Hi Jennifer. I for one, enjoyed your article! There is so much progress to be made, and while this will not be solved over night, outlining an approach is a step in the right direction. As a woman entrepreneur myself, and as someone who has always enjoyed the mentorship of men and their advice and support, I found myself a few years ago wishing that I had something like what you begin to outline in point number three. A hyper-local and face to face network of other women business owners with whom I could collaborate with to accelerate growth.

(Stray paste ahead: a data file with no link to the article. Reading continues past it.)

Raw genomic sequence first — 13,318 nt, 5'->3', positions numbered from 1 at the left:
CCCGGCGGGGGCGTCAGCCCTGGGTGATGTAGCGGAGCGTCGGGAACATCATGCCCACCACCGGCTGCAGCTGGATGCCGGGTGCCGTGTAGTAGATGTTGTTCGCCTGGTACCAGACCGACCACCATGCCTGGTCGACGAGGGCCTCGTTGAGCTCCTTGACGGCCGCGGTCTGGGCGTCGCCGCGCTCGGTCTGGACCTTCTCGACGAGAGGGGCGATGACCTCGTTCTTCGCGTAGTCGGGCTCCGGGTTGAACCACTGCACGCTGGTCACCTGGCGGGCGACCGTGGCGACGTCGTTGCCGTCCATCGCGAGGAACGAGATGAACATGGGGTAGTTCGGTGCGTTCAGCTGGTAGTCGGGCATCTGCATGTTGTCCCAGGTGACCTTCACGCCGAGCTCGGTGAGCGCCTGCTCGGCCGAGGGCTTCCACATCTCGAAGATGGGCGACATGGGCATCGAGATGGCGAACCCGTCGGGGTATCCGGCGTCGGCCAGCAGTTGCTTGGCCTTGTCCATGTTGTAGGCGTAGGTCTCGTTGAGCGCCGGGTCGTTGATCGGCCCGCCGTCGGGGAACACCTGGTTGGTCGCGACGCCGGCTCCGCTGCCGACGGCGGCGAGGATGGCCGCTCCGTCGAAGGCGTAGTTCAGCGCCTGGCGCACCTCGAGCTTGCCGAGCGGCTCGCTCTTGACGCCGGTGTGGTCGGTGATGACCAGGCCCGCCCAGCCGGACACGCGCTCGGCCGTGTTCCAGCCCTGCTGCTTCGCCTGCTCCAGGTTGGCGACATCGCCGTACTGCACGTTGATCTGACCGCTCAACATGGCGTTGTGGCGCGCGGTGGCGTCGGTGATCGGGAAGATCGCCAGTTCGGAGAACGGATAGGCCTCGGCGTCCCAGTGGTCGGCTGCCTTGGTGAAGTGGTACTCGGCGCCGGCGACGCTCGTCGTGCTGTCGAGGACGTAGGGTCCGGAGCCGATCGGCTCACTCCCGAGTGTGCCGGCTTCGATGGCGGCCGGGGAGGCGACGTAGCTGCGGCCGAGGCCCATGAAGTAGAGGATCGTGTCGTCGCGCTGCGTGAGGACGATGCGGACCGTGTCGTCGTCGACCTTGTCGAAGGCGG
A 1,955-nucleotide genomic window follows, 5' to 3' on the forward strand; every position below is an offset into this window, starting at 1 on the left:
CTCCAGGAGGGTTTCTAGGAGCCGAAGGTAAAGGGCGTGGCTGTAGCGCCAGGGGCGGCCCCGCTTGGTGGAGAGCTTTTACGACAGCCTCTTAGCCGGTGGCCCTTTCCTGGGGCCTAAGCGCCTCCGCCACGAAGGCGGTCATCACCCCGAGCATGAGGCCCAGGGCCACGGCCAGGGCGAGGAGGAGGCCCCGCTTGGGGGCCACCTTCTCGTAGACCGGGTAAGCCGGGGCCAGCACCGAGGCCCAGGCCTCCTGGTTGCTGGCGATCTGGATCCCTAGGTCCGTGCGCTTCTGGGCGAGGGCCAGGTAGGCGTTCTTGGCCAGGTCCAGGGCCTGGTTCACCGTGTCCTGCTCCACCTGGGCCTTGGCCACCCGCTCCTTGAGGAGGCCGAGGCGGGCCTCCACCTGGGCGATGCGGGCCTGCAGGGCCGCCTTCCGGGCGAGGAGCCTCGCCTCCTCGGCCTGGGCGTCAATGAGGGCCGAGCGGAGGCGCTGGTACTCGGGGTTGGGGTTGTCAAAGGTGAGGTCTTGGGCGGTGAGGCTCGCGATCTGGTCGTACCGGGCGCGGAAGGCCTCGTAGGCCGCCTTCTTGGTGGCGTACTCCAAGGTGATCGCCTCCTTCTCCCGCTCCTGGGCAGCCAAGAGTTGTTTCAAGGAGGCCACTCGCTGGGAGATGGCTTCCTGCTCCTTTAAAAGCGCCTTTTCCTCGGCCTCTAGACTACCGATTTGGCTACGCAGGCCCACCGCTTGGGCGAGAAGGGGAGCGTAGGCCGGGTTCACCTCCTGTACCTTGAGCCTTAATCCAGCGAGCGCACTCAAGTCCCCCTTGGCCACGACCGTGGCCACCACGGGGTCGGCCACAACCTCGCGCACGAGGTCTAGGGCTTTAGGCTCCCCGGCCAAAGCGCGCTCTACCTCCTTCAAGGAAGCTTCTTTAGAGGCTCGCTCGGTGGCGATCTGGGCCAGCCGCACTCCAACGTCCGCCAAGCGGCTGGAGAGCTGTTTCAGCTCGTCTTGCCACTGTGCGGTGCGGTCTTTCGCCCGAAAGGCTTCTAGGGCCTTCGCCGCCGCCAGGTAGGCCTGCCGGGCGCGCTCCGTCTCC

While I have learned a lot from men, I have also learned that women do not build businesses for the same reasons as men do, (e.g. many women are building a long-term business that will also accommodate other facets and responsibilities in their lives,) and they also build them differently (that is, it's less of an aggressive throw everything at it for the first few year and perhaps get out within 2-5 years if the business isn't creating the high ROIs they were looking for.) As such we do have slower paths to growth, and we do also tend to hold ourselves back for a variety of reasons - confidence, lack of examples, fear of being able to build a big business given our other responsibilities.